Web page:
It’s an open secret that the glass ceiling is alive and well in many places, especially in American politics. While the number of female politicians is growing, this is a field that is still dominated by male politicians.
In order to stand out in this patriarchal political world, female politicians have to work twice as hard to receive the same attention that male politicians do. Despite that, a number of women have risen to the challenge and done more than ably serve their country. Along the way, these women helped to create a legacy of political success that future female leaders can aspire to.
Who, then, are the biggest female politicians in history? Keep reading to discover the answer!
No list of prominent female politicians would be complete without Hillary Clinton. Once, she put her own professional ambitions aside to serve as First Lady of the United States alongside her husband, President Bill Clinton. After that, she was elected Senator from New York, eventually becoming Secretary of State.
All of this culminated with her unsuccessful attempt to run for president in 2016. While she lost that election and seemingly retired from political life, the toxic words, actions, and sheer reputation of Trump have caused more than a few voters to imagine if the country would have been better off if she managed to win the election.
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Kamala Harris is another political veteran who truly understands how the game works. Her political life became most prominent once she became California’s attorney general back in 2011. And in 2016, she was elected to the United States Senate.
So far, the biggest political accomplishment of Kamala Harris is that she serves as Vice President of the United States. When she and Joe Biden won the election, Harris ended up making history three times over. Not only is she the first female vice president, but she’s also the first Black vice president and the first South Asian vice president.
Nancy Pelosi is practically political royalty at this point, having been a member of Congress since 1987. It didn’t take long for her to make history in her own right, becoming the first woman elected to the position of Speaker of the House (a position she has held twice) and the first woman to lead a major political party on behalf of either chamber of the United States Congress.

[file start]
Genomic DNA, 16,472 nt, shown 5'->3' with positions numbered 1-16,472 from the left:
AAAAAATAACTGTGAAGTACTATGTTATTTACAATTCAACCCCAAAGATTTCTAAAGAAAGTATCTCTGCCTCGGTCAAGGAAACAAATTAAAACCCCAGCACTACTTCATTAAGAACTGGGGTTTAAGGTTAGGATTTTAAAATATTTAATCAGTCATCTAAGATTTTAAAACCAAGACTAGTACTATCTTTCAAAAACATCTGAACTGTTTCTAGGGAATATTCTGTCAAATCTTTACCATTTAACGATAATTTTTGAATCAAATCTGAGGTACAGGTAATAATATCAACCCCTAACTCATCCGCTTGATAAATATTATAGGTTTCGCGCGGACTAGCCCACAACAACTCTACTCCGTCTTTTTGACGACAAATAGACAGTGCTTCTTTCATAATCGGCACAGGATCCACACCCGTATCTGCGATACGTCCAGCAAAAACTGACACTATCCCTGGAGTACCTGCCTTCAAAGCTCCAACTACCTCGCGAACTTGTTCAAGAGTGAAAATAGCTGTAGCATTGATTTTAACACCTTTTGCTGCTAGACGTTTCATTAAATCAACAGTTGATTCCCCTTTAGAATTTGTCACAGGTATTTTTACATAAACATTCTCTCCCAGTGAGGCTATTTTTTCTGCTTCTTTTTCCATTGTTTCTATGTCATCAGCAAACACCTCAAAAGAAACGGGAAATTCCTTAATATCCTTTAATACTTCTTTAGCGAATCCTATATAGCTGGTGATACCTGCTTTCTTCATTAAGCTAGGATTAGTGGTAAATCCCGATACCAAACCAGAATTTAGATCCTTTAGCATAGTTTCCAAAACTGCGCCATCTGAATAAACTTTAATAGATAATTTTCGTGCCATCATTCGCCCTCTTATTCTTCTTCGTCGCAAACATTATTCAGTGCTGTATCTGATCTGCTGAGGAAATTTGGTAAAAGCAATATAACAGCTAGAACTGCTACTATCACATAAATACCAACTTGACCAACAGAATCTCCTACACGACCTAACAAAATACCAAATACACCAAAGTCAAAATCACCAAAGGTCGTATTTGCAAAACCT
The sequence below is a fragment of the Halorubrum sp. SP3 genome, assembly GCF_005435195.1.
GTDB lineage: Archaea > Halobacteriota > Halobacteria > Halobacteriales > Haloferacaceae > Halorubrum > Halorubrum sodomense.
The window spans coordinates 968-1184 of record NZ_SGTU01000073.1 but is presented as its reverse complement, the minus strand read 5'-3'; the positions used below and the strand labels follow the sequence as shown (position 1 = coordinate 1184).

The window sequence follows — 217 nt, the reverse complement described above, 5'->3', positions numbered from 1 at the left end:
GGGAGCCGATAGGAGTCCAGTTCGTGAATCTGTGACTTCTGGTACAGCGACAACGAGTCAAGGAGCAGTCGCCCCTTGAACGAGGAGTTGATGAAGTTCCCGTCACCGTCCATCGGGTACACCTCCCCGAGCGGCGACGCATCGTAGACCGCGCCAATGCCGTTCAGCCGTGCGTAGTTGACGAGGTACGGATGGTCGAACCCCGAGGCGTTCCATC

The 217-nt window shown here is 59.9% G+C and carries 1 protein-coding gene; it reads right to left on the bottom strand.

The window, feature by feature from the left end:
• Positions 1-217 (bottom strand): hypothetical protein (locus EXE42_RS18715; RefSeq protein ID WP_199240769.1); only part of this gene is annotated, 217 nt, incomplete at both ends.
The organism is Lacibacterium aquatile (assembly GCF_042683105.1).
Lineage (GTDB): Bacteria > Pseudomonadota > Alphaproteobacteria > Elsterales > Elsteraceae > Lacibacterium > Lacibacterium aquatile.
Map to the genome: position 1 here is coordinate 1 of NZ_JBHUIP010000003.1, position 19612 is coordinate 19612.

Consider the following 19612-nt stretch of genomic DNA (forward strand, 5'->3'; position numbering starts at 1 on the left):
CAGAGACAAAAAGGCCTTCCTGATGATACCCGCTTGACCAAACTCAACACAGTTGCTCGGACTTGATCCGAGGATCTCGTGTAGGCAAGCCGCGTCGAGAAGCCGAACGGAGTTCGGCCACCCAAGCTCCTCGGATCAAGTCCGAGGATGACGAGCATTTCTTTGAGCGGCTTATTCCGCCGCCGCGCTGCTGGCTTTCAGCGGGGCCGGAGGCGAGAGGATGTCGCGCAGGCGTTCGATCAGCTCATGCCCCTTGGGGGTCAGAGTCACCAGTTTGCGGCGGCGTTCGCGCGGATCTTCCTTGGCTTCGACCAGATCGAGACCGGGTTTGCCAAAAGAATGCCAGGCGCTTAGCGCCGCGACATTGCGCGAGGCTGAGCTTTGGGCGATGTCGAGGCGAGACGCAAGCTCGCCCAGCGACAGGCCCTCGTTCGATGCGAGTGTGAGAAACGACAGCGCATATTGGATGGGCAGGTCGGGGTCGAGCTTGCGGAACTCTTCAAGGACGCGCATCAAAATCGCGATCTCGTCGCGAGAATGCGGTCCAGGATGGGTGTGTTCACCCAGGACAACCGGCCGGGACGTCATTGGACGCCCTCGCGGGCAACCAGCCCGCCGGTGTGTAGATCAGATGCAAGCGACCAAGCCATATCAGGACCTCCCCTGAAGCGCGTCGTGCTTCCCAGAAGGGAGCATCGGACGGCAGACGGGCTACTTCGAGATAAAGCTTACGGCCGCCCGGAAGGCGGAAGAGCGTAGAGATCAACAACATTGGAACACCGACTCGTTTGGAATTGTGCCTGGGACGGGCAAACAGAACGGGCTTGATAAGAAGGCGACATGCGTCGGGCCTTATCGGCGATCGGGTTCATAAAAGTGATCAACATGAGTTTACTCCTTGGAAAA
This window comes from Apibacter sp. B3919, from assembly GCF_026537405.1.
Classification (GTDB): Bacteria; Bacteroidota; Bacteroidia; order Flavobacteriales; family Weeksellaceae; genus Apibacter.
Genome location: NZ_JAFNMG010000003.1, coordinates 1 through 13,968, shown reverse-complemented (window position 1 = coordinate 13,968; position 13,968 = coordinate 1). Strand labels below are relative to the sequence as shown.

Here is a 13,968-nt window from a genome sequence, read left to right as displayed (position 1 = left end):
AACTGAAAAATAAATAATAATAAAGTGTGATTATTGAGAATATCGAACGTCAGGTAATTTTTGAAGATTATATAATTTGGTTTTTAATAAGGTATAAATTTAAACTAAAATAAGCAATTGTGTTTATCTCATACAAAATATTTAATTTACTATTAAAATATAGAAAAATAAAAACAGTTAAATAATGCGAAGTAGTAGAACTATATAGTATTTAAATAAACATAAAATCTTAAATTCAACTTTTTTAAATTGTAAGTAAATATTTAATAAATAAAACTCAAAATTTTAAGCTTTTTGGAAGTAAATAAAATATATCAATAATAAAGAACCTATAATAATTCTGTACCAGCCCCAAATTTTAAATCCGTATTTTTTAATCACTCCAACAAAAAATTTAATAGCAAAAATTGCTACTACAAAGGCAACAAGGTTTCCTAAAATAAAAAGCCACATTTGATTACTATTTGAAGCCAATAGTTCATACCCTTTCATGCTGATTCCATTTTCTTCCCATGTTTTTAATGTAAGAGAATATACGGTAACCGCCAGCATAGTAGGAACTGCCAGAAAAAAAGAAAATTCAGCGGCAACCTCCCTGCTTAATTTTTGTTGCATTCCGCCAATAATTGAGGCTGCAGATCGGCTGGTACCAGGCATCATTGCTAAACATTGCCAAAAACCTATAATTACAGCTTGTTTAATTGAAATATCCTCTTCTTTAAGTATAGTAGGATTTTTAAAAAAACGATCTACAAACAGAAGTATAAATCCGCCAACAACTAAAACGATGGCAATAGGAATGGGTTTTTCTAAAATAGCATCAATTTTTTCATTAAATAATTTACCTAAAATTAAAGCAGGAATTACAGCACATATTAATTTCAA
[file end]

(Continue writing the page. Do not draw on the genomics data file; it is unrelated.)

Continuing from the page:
In addition to her long term of service, Pelosi is also one of the most highly-visible female politicians because she has effectively been one of the biggest leaders in the Democratic Party for two decades, and she continues to shape party decisions to this day.
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Many people often claim we need bold, young new leadership in politics, and Alexandria Ocasio-Cortez is a perfect example of this. In 2018, Ocasio-Cortez took on incumbent Joe Crowley, and she ended up becoming the youngest woman in history to serve in Congress.
In this position, Ocasio-Cortez has been a strident voice for change. And that voice reaches far thanks to her large following on platforms such as Twitter and Instagram. The young politician understands these platforms well enough that she knows how to reach young voters even as she runs circles around her political rivals.
There are some who would tell you that being First Lady isn’t the same thing as being a politician. However, Michelle Obama definitely blurred those lines, using her position and connection to President Barack Obama to lead a number of different initiatives to help improve the country.
While Michelle spearheaded a number of important programs for various groups (including artists, working women, and military families), her signature cause was childhood obesity. She set out to change the way we approach early obesity at both the local and national level, and this left a lasting mark on a nation that continues to struggle with obesity-related health issues.
While she likely wouldn’t appreciate the comparison, Michelle Bachmann had a political career that was a bit like Hillary Clinton’s. This prominent Republican was first elected to the Minnesota Senate in 2000 before getting elected to the House of Representatives in 2006. She served in that role until early 2015.
It’s impossible to tell if this is the primary reason she retired, but Bachmann unsuccessfully tried to run for president back in 2012. Two years later, she announced her intentions to retire, having (again, like Clinton) experienced enough politics to last a lifetime.
While Jill Biden hasn’t been FLOTUS as long as Michelle Obama was, she has taken the cue of that younger woman to use her position and influence to improve the nation. One way she does so is by emphasizing the importance of education, and Dr. Jill Biden has continued to serve as a community college professor even while serving as First Lady.
Right now, Jill’s priority seems to be the White House initiative she created called Joining Forces. This initiative is intended to provide much-needed support to military families and veteran families as well as survivors and caregivers. To bring this initiative to life, she visited dozens of different military installations and ultimately secured 80 different proposals and commitments to help provide financial support.
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